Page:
Minyon Moore

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Minyon Moore
Minyon Moore 1251972.jpg
Director of the Office of Public Liaison
In office
June 29, 1998 – February 5, 1999
PresidentBill Clinton
Preceded byMaria Echaveste
Succeeded byMary Beth Cahill
Personal details
Born (1958-05-16) May 16, 1958 (age 60)
Chicago, Illinois, U.S.
Political partyDemocratic
EducationUniversity of Illinois, Chicago (BA)

Minyon Moore (born May 16, 1958 in Chicago, Illinois) is an American political activist and civil servant. Moore is the founder of Women Building for the Future,[1] and heads Dewey Square Group's state and local practice. She was formerly chief executive officer and before that chief operating officer of the Democratic National Committee, and before that, assistant to the President of the United States, director of the White House Office of Public Liaison, and director of White House political affairs under President Bill Clinton.[2]

Previously, Moore worked as an advisor to the presidential campaigns of Rev. Jesse Jackson in 1984 and 1988. She also served as Governor Michael Dukakis' national deputy field director.

Moore was a senior political consultant to the 2008 Hillary Rodham Clinton presidential campaign, and was considered a member of her inner circle, "Hillaryland". Moore has been called a power player in Hillary Clinton's inner circle as Hillary Clinton began her 2016 campaign for president, as well.[3]

Moore serves on the Democratic National Committee's executive committee. On February 21, 2015 they unanimously voted to adopt a resolution calling for "Right to Vote" Amendment to the U.S. Constitution to explicitly guarantee an individual's right to vote.[4]


Moore is a native of Chicago and has been a guest lecturer at the Harvard University Kennedy School of Government. Minyon Moore graduated from Boston University's Film School with a certificate in digital film-making and sits on the board of the Writers’ Guild Foundation with leaders in the film and television industry such as Shonda Rhimes, Matthew Weiner, and Sally Wilcox.[5]

Together with Donna Brazile, Leah Daughtry, Tina Flournoy and Yolanda Caraway, Moore is a member of the informal group the "Colored Girls," described by political columnist Matt Bai as "several African-American women who had reached the highest echelons of Democratic politics."[6] Governor Howard Dean, former chair of the DNC, who had one of his dinners with the Colored Girls on the night of the 2014 midterm elections, said their perspective was important. "They’re very rare Washington insiders who understand the rest of the country," Mr. Dean said. "That’s part of what makes them so valuable. These women have not lost their connections with where they came from."[7] In 2018, Moore, Brazile, Daughtry, and Caraway published For Colored Girls Who Have Considered Politics, a joint memoir and history of their time in politics.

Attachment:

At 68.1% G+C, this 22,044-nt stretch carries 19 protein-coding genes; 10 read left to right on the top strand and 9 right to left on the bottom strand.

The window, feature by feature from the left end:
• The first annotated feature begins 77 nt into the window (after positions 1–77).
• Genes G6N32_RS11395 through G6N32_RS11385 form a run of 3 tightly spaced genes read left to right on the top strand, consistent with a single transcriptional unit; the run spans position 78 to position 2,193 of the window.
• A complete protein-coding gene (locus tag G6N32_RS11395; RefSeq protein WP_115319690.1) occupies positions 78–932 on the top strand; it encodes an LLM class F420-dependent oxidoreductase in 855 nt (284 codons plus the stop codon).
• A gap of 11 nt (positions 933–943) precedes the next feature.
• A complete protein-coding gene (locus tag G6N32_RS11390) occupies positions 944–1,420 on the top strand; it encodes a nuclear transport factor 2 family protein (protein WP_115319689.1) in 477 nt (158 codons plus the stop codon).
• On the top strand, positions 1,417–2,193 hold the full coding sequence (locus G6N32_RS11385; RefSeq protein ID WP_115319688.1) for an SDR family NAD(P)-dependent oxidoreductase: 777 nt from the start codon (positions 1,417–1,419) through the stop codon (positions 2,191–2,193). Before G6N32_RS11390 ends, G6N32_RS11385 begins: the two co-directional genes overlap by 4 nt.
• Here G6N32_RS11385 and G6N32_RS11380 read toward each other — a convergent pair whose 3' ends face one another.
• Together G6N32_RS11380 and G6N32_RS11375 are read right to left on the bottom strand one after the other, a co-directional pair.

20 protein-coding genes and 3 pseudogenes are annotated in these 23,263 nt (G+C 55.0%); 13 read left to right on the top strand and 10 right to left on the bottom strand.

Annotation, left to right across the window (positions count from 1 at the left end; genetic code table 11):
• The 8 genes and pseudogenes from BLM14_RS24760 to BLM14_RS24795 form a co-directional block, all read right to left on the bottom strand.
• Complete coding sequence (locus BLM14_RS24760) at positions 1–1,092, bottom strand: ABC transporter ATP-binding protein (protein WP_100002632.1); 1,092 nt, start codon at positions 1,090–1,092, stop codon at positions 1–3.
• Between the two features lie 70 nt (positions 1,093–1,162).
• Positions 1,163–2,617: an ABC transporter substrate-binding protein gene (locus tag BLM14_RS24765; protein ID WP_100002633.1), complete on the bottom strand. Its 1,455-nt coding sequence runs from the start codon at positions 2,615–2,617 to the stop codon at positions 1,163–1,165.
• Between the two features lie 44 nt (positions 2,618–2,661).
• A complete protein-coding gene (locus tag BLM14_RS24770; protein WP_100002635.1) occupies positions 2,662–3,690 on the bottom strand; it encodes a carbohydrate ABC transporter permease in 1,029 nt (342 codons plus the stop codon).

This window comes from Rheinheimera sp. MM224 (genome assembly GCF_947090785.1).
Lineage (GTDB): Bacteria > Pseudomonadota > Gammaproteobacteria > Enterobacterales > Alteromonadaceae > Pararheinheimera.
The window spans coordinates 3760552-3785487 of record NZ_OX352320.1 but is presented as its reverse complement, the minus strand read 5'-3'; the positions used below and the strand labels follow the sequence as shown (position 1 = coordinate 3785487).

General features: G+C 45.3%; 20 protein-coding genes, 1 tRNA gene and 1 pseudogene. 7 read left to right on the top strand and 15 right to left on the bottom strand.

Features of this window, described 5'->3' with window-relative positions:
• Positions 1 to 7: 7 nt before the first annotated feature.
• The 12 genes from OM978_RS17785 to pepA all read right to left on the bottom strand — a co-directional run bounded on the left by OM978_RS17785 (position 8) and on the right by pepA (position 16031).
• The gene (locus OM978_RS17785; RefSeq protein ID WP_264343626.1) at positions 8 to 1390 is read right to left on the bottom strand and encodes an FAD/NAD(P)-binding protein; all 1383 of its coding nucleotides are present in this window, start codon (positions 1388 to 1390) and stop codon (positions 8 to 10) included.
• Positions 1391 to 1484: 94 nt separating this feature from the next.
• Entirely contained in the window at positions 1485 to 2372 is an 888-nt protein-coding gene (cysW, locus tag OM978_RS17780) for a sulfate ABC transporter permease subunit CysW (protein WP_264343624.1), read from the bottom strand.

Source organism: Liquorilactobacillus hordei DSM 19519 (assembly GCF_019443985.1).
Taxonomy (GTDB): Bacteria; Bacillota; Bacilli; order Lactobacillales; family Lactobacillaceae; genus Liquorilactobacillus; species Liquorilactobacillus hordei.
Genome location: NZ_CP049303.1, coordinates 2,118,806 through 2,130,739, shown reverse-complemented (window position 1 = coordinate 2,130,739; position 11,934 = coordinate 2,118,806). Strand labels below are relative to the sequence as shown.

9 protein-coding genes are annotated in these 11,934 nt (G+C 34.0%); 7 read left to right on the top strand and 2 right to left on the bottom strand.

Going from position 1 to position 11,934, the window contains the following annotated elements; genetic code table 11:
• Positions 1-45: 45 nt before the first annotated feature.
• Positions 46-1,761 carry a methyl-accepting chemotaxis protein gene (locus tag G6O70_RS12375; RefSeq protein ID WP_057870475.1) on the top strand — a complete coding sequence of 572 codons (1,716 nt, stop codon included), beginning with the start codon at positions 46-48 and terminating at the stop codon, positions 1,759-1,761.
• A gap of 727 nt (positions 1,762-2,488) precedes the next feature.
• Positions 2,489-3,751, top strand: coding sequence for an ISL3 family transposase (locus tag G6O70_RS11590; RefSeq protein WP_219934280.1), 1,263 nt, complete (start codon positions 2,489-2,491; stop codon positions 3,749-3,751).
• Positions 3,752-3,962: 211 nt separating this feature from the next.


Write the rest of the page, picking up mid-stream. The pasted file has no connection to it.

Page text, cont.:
Moore was named as a Most Influential Leader by Rainbow Push in December, 2014.[8]

She was named one of the 100 Most Powerful Women in Washington by Washingtonian Magazine.[9]

Winner of the Tin Cup award by Washington Government Relations Group for her "proven commitment to the enrichment of African American government relations professionals".[10]

Honored with the Spirit of Democracy Award from the National Coalition on Black Civic Participation, award given to leaders who are unselfishly dedicated to education, social and economic justice.[11]

Winner of the Uncommon Height Award: Each year an Uncommon Height Award is presented to one or more individuals who have achieved uncommon heights in excellence of service to others. Awardees are recognized for their ability to exceed far above and beyond oneself in the same spirit and tradition of Dr. Dorothy Height.[12]

External links[edit]


  1. ^ [1]
  2. ^ Barnette, E.R. "Gamechanger". Politic365.
  3. ^ Glueck, Katie (12 April 2015). "The power players behind HIllary Clinton's campaign". Politico. Retrieved 15 April 2015.
  4. ^ Friedman, Brad (21 February 2015). "DNC Adopts Resolution Calling for 'Right-to-Vote' Amendment to the U.S. Constitution". The Brad Blog. Retrieved 24 February 2015.
  5. ^ "Writers Guild Foundation Elects 2014-15 Directors". Writers Guild Foundation Program News. Retrieved 29 July 2014.
  6. ^ Bai, Matt. "The Inside Agitator". New York Times.
  7. ^ Smith, Jada (5 March 2015). "A Part of Political Elite, 5 Colored Girls Carry A Torch for Inclusion". New York Times. Retrieved 5 March 2015.
  8. ^ "Symposium Agenda" (PDF). Rainbow Push. Retrieved 16 April 2015.
  9. ^ Milk, Leslie (1 September 2001). "10 Girl's Rules". Washingtonian. Retrieved 17 April 2015.
  10. ^ Catalini, Michael (20 July 2012). "And the Tin Cup Award Winners Are". National Journal. Retrieved 22 July 2012.
  11. ^ Davis, Edrea. "Star Jones to Host the 14th Annual Spirit of Democracy Award Black & White Gala". Press Releases. The National Coalition on Black Civic Participation.
  12. ^ "The First Dorothy I. Height Hat Auctioned". Dorothy Irene Height Education Foundation. Retrieved 17 April 2015.
Political offices
Preceded by
Maria Echaveste
Director of the Office of Public Liaison
Succeeded by
Mary Beth Cahill